In preparing for this article on breaking down barriers to a small business owners’ success, I saw an article written by Nicole Leinbach Reyhle, the founder of Retail Minded, an online resource for independent retailers and other small business owners in the Shopify Blog . I’m sharing the gist of her article here with my viewpoints in line with Asian experiences.
We’ve understood some reasons as to why we lose customers.
But let’s be really honest with ourselves – which is harder really, attracting a new customer or keeping an existing one?
It was disheartening to find many small business owners I spoke to reply ‘Of course keeping an existing one’
I found it disheartening because these are people whom I have seen put in their heart and soul into their business, working hard for its success – and to me, they’ve missed out on a golden opportunity to make their own lives easier.
Especially when you consider that attracting a new customer costs five times as much as keeping an existing one!
“So how would a business create an environment where there is customer loyalty and long term profitability after the first transaction?”
The answer lies in having a strategy in place – a post-purchase strategy that keeps customers engaged:
- Keeping an Ongoing Emotional Connection
- Giving A Reason for Customers to Care (and Share)
After both of the above become part of our customer service strategy, there must be a certain amount of consistency in post-purchase communications.
For this week though, I’m going to focus on keeping an ongoing emotional connection.
Feelings drive buying decisions. Research shows us that emotions fuel customer choices before, during, and after purchases. How many times have you been at a store, and bought something not on your mental shopping list?
The reality is that people’s buying decisions are influenced daily, and this can be seen from the impact of a multi-billion dollar advertising industry globally. Advertisements seek to engage the viewers/readers emotions, and these emotions play a huge impact on buying decisions.
So your customers too spend based on their emotions, and they’d likely spend more at your business if they felt emotionally charged to do so. The question, of course, is how do you trigger these post-purchase emotions?
Customers can only cultivate an emotional connection with your business if they have an avenue, or multiple avenues, to do so. This can include:
- email marketing;
- hand-written thank-you notes; and,
- social media.
Each of these avenues can lead to customer engagement and future purchase opportunities. But none will lead anywhere if you make these avenues full of friction for shoppers. That’s why your goal should be to make your customer connections as easy, seamless, and comfortable as possible.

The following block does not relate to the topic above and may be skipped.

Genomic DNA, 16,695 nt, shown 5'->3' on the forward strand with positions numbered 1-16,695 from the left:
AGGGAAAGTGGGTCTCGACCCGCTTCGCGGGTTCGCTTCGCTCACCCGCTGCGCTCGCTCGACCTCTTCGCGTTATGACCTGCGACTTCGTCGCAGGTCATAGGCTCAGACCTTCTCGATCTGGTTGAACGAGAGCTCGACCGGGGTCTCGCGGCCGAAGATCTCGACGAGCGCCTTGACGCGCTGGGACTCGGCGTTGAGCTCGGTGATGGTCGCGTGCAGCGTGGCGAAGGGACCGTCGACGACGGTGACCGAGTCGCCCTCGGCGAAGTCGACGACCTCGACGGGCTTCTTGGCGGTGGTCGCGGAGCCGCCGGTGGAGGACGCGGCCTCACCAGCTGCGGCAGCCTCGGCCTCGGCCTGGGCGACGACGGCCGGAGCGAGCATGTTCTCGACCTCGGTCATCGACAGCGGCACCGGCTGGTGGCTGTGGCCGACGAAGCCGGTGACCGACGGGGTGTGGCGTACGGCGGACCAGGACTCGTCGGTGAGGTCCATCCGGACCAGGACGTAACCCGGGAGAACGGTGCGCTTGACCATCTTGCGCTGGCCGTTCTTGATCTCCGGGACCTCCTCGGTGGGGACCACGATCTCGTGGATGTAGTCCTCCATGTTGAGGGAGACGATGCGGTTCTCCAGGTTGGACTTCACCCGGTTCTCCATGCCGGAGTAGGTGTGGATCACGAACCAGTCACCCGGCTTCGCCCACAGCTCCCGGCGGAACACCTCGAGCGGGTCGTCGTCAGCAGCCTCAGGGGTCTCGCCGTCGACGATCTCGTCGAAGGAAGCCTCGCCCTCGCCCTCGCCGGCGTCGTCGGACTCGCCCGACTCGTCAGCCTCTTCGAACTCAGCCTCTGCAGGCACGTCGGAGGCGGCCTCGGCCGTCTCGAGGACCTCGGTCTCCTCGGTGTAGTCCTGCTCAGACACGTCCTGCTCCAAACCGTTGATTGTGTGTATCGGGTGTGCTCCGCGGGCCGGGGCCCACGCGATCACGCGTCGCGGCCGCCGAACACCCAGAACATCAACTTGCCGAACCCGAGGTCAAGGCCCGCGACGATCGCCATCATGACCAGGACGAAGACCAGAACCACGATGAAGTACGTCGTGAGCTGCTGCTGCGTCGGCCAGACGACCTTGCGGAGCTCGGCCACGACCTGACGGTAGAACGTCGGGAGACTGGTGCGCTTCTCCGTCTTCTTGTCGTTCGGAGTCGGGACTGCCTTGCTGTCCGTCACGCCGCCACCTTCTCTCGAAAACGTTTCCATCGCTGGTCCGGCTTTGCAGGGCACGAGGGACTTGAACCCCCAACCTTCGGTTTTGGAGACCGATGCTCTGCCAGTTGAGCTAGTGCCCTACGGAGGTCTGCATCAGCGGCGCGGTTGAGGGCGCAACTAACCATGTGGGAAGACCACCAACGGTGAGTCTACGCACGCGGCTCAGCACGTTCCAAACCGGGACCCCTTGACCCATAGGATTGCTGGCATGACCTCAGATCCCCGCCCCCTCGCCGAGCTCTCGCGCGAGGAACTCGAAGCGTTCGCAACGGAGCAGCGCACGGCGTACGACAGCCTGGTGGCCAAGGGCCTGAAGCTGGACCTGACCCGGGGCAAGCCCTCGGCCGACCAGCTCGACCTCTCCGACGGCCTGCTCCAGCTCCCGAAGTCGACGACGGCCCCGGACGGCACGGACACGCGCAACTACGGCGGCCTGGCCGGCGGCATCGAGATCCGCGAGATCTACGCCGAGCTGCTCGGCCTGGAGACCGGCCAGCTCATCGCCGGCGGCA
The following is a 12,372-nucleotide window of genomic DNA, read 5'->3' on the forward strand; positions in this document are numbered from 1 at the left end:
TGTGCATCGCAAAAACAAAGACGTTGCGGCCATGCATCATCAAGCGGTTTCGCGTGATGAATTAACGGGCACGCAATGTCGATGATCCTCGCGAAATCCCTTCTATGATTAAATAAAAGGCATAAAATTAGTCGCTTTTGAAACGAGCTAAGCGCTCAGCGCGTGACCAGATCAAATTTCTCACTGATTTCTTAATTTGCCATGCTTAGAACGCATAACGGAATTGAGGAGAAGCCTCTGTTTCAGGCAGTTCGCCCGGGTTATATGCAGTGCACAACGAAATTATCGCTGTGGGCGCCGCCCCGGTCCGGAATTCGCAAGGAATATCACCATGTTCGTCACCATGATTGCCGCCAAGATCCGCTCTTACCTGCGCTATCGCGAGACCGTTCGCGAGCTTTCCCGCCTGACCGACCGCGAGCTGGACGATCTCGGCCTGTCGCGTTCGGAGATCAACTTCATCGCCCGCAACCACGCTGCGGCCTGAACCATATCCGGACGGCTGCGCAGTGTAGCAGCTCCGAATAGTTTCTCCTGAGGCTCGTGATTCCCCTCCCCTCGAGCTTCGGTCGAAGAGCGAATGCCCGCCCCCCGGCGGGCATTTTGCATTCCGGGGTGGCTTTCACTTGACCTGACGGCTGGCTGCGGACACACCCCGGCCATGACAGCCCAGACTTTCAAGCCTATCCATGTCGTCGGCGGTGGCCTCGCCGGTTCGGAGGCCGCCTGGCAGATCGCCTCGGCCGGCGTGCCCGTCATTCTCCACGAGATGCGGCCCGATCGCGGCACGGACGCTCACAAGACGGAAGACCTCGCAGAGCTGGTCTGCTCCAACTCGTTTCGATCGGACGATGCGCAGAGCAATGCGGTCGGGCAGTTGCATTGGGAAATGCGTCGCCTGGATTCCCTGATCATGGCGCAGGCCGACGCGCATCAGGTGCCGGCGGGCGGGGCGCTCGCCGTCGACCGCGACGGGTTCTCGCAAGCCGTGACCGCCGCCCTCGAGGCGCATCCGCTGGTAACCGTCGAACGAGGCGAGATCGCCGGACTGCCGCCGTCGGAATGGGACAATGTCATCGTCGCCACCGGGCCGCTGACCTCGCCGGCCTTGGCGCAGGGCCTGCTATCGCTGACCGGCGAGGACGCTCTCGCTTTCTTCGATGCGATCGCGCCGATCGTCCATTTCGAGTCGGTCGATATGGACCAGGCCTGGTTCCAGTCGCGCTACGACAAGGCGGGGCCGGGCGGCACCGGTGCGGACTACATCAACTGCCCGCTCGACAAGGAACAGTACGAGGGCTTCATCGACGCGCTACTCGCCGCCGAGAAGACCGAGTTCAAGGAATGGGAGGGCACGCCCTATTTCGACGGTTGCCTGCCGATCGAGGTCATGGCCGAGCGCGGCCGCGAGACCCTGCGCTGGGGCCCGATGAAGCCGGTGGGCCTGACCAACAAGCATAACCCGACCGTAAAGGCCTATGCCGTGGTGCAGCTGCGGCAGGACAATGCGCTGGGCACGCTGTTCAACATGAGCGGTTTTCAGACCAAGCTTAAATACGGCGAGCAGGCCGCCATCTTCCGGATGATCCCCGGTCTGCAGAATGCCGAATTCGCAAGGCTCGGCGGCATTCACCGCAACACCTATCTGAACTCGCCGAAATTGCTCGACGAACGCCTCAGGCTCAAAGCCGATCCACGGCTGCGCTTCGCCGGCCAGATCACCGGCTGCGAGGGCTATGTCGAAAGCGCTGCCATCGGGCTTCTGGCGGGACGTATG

Having these avenues organized, in place, and ready to be distributed will make your efforts more streamlined and effective. As a result, this can lead to stronger post-purchase customer engagement.
That means you should build a formal strategy to create and automate some (or all) of these communications. Take some time to map out each communication with details on the messaging, when it’s triggered, and the goal (i.e. return to your business, share a promotion with friends, etc.).
For example, you can make it a policy that any purchase that exceeds a specific amount — whether it’s $100, $500, or $1,000, based on your average daily sales — should require a thank-you note to the customer to show your appreciation for their business. Luxury retailers like Burberry make written thank-you notes a primary part of their customer service strategy.
This can be limited to higher-than-average sales, but don’t overlook even the smallest purchases made at your store. All customers deserve some post-purchase TLC, so create strategies that will engage consumers whether they’ve spent a little or a lot in store.
In fact, each message should be an extension of your ‘brand’ (business) and should help solidify that brand-customer bond by giving them a reason to care. More on a reason to care next week.
Nicole Leinbach Reyhle is the founder of Retail Minded and co-founder of the Independent Retailer Conference. In addition to helping small businesses and retailers build their businesses, she’s also served as spokesperson for Small Business Saturday from American Express since 2014.